We are pleased to highlight Tianna Manon as our
first Black Women Roc! feature for the Month of June
Tianna Manon is a freelance journalist, writer, and community activist in the Rochester, NY community. She serves as the Editor-in-Chief for Open Mic Rochester; a Rochester, NY-based online black publication that provides a forum to discuss everything important to our community: geographically and culturally.
How does it feel to be nominated for the 2018 Black Women Roc! Campaign
TM: It’s validating honestly. It means a lot to know my community sees my hard work. I didn’t go into this for recognition and journalism is often a thankless job. I went into this to tell stories and raise awareness about issues in our city and I’m glad someone thinks I’m doing alright at this!
When did you begin the community engagement work that you do?
TM:I’ve been engaged in the community since high school. It started with working on a RCTV news show: Talkback4Teens and then throughout college I used that platform to talk about issues our city’s youth face. Open Mic Rochester (OM) has been around for several years but I didn’t get involved until 2015.
What inspires you to continue to work hard for the Rochester Community!
TM: People have a tendency to write off Rochester but I know it’s a great city full of some excellent talent. It’s been inspiring to live here, see the change and especially to cover it and even sometimes be a part of that growth. We use OM as a way to expose people to new businesses, efforts and organizations. We like to believe we play a small role in the progress around here—especially for our city’s black and brown residents which aren’t always included in growth.
For you how does your business or area of expertise relate to wellness?
TM: We cover a lot of stories related to wellness: why it’s important to take a break, how to actually do so properly, ways to eat healthier and businesses that prioritize that. Most of our work in this realm is covering other people’s work here but on our social media we post inspiring quotes, tips to stay healthy on #WellnessWednesday and just overall encourage people to focus on their health.
How do you stay mentally and physically healthy ?
TM: We try to remember that our community is more than what’s on the news. It’s easy to get depressed in this industry but we’re more than the homicides and poverty. And keep in mind homicides and violence has actually been decreasing! We like to look at other stories and tell other narratives—of regular people making a difference. We think it’ll encourage other people to do their part. Not everyone who fixes Rochester has to be some amazing scholar with all the right answers. We all have ideas.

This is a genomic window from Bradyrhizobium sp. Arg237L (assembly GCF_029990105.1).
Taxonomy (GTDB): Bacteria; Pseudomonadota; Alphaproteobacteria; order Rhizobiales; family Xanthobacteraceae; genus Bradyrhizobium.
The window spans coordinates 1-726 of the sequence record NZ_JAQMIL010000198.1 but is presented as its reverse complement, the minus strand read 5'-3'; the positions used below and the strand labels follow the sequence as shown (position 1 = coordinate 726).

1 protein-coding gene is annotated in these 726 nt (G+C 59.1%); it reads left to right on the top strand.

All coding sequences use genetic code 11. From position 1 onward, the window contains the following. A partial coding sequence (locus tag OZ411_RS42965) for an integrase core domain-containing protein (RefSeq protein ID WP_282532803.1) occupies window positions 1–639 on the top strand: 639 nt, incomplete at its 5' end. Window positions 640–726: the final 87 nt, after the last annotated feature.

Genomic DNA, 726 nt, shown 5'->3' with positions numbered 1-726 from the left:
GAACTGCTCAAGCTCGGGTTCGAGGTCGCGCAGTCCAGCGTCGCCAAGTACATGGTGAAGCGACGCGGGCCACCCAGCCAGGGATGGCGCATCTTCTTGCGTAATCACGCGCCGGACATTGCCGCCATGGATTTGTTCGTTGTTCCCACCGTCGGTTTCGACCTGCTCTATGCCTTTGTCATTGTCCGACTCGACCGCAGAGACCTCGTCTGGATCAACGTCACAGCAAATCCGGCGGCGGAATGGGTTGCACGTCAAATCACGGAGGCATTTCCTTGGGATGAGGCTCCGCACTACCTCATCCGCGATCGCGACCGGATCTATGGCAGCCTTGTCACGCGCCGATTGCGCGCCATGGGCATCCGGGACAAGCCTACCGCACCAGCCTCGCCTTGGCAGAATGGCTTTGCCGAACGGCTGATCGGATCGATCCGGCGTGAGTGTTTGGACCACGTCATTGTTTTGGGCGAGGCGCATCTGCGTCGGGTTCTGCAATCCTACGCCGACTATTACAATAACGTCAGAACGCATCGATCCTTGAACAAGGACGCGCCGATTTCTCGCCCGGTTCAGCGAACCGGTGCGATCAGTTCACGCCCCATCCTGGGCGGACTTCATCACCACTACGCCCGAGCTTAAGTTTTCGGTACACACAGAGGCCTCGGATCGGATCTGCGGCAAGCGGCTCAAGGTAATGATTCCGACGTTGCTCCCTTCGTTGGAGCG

What do you feel is the most challenging aspect of your community engagement?
TM: Our community has been ignored for so long that sometimes they don’t believe in the platforms available to them. We’ve been fighting to prove to people their stories matter and should be in the news and that we deserve to tell those stories!
What are you working on now?
TM: Wow, a lot! We’re in the middle of a fundraiser to expand our staff and get better equipment. We recently raised enough to get a downtown newsroom and that’s been excellent for growing our coverage. June is Gun Violence Awareness Month so we’ll have stories about people trying to reduce that violence and how it affects people. We’ll also look at some of the candidates in this year’s election and work on increasing our presence at festivals, concerts and other events this summer. I think this will be a year of tremendous growth for OM!
What’s has been your best experience as a Black female change agent in Rochester?
TM: Working with other amazing black female change agents. There are some great minds out there and it’s been personally inspiring to be surrounded by amazing women. I see myself in them. I have kinky hair and I was a district kid and so often we don’t see our students as able to do anything but I’ve met alumnae of our local HS who are kicking butt and it’s a constant (and necessary) reminder that that narrative is not only unfair, but wrong. Not only are these women making change, I can too!
What has been your biggest challenge as a Black female change agent in Rochester?
TM: Everyone has amazing ideas for fixing Rochester but either we don’t know about each other or we struggle to work together. It’d be great to see 15 people work on 1 thing, rather than splitting between 5 similar projects that ultimately flounder. I’d like to see more collaboration overall.
Have you been able to overcome that challenge? If so, how?
TM: Somewhat. It’s a lot of putting ourselves out there which I don’t mind but it doesn’t always work out, sadly. Collaboration is hard work and we don’t have a history of that here but we’re working on fostering better working relationships and encouraging people to team up and learning how we can help one another.
What advice do you have for other women interested in community activism/engagement work?
TM: Do it. We need your voice and experiences. You may feel hesitant or inexperienced but just by living and working here you know what you’re talking about. Get involved and help those of us doing the work by bringing those experiences to us and making this work more applicable to others and further reaching. I like to work with as many people as possible, there are never too many hands in the pot. If there are, good, get a bigger pot and make more soup!
Is there anything else you’d like the readers to know?
TM: Please consider checking out OM! We pride ourselves on thorough, factual news that’s often left out of mainstream news!
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